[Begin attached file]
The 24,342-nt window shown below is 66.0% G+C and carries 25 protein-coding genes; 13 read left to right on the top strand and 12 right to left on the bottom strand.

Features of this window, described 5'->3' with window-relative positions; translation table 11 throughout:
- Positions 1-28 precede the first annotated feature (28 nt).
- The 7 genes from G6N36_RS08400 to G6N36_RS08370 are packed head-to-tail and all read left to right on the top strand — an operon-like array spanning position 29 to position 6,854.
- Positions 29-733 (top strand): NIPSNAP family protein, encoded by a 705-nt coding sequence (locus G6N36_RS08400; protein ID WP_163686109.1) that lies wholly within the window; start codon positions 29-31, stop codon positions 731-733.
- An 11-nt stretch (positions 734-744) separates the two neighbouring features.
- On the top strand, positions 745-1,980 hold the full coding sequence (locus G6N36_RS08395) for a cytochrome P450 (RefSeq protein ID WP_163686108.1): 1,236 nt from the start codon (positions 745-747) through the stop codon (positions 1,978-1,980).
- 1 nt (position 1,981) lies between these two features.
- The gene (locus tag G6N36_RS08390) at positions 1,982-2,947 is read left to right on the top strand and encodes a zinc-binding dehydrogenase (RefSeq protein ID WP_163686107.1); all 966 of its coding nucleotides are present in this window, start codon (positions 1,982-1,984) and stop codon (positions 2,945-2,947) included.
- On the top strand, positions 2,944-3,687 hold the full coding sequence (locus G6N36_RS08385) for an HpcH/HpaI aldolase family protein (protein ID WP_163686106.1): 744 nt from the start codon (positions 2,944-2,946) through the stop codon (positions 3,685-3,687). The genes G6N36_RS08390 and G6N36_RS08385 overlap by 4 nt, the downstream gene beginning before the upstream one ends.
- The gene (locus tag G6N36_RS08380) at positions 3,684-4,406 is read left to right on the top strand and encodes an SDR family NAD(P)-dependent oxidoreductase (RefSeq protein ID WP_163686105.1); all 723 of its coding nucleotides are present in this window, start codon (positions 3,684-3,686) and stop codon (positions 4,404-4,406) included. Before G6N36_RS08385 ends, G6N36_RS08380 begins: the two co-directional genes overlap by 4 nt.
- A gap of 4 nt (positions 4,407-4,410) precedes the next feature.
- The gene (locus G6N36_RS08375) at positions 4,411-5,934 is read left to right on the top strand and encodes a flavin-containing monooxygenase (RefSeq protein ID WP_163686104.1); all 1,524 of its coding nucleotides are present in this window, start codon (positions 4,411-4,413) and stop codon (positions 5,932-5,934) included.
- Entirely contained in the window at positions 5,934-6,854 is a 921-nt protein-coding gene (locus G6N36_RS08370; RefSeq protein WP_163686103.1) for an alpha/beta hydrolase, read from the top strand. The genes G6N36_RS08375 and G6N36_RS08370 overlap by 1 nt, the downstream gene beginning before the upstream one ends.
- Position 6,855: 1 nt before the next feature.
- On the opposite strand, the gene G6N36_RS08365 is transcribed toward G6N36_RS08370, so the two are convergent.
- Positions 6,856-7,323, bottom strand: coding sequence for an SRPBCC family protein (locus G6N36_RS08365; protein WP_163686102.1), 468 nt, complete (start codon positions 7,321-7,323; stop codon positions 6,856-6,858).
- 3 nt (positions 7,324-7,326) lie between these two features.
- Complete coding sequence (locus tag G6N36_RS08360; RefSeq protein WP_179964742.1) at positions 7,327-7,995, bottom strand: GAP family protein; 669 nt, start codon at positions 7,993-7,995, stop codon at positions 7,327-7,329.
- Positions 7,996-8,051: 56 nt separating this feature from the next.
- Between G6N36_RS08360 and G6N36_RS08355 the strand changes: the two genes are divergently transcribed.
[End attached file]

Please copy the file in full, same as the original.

The 24,342-nt window shown below is 66.0% G+C and carries 25 protein-coding genes; 13 read left to right on the top strand and 12 right to left on the bottom strand.

Features of this window, described 5'->3' with window-relative positions; translation table 11 throughout:
- Positions 1-28 precede the first annotated feature (28 nt).
- The 7 genes from G6N36_RS08400 to G6N36_RS08370 are packed head-to-tail and all read left to right on the top strand — an operon-like array spanning position 29 to position 6,854.
- Positions 29-733 (top strand): NIPSNAP family protein, encoded by a 705-nt coding sequence (locus G6N36_RS08400; protein ID WP_163686109.1) that lies wholly within the window; start codon positions 29-31, stop codon positions 731-733.
- An 11-nt stretch (positions 734-744) separates the two neighbouring features.
- On the top strand, positions 745-1,980 hold the full coding sequence (locus G6N36_RS08395) for a cytochrome P450 (RefSeq protein ID WP_163686108.1): 1,236 nt from the start codon (positions 745-747) through the stop codon (positions 1,978-1,980).
- 1 nt (position 1,981) lies between these two features.
- The gene (locus tag G6N36_RS08390) at positions 1,982-2,947 is read left to right on the top strand and encodes a zinc-binding dehydrogenase (RefSeq protein ID WP_163686107.1); all 966 of its coding nucleotides are present in this window, start codon (positions 1,982-1,984) and stop codon (positions 2,945-2,947) included.
- On the top strand, positions 2,944-3,687 hold the full coding sequence (locus G6N36_RS08385) for an HpcH/HpaI aldolase family protein (protein ID WP_163686106.1): 744 nt from the start codon (positions 2,944-2,946) through the stop codon (positions 3,685-3,687). The genes G6N36_RS08390 and G6N36_RS08385 overlap by 4 nt, the downstream gene beginning before the upstream one ends.
- The gene (locus tag G6N36_RS08380) at positions 3,684-4,406 is read left to right on the top strand and encodes an SDR family NAD(P)-dependent oxidoreductase (RefSeq protein ID WP_163686105.1); all 723 of its coding nucleotides are present in this window, start codon (positions 3,684-3,686) and stop codon (positions 4,404-4,406) included. Before G6N36_RS08385 ends, G6N36_RS08380 begins: the two co-directional genes overlap by 4 nt.
- A gap of 4 nt (positions 4,407-4,410) precedes the next feature.
- The gene (locus G6N36_RS08375) at positions 4,411-5,934 is read left to right on the top strand and encodes a flavin-containing monooxygenase (RefSeq protein ID WP_163686104.1); all 1,524 of its coding nucleotides are present in this window, start codon (positions 4,411-4,413) and stop codon (positions 5,932-5,934) included.
- Entirely contained in the window at positions 5,934-6,854 is a 921-nt protein-coding gene (locus G6N36_RS08370; RefSeq protein WP_163686103.1) for an alpha/beta hydrolase, read from the top strand. The genes G6N36_RS08375 and G6N36_RS08370 overlap by 1 nt, the downstream gene beginning before the upstream one ends.
- Position 6,855: 1 nt before the next feature.
- On the opposite strand, the gene G6N36_RS08365 is transcribed toward G6N36_RS08370, so the two are convergent.
- Positions 6,856-7,323, bottom strand: coding sequence for an SRPBCC family protein (locus G6N36_RS08365; protein WP_163686102.1), 468 nt, complete (start codon positions 7,321-7,323; stop codon positions 6,856-6,858).
- 3 nt (positions 7,324-7,326) lie between these two features.
- Complete coding sequence (locus tag G6N36_RS08360; RefSeq protein WP_179964742.1) at positions 7,327-7,995, bottom strand: GAP family protein; 669 nt, start codon at positions 7,993-7,995, stop codon at positions 7,327-7,329.
- Positions 7,996-8,051: 56 nt separating this feature from the next.
- Between G6N36_RS08360 and G6N36_RS08355 the strand changes: the two genes are divergently transcribed.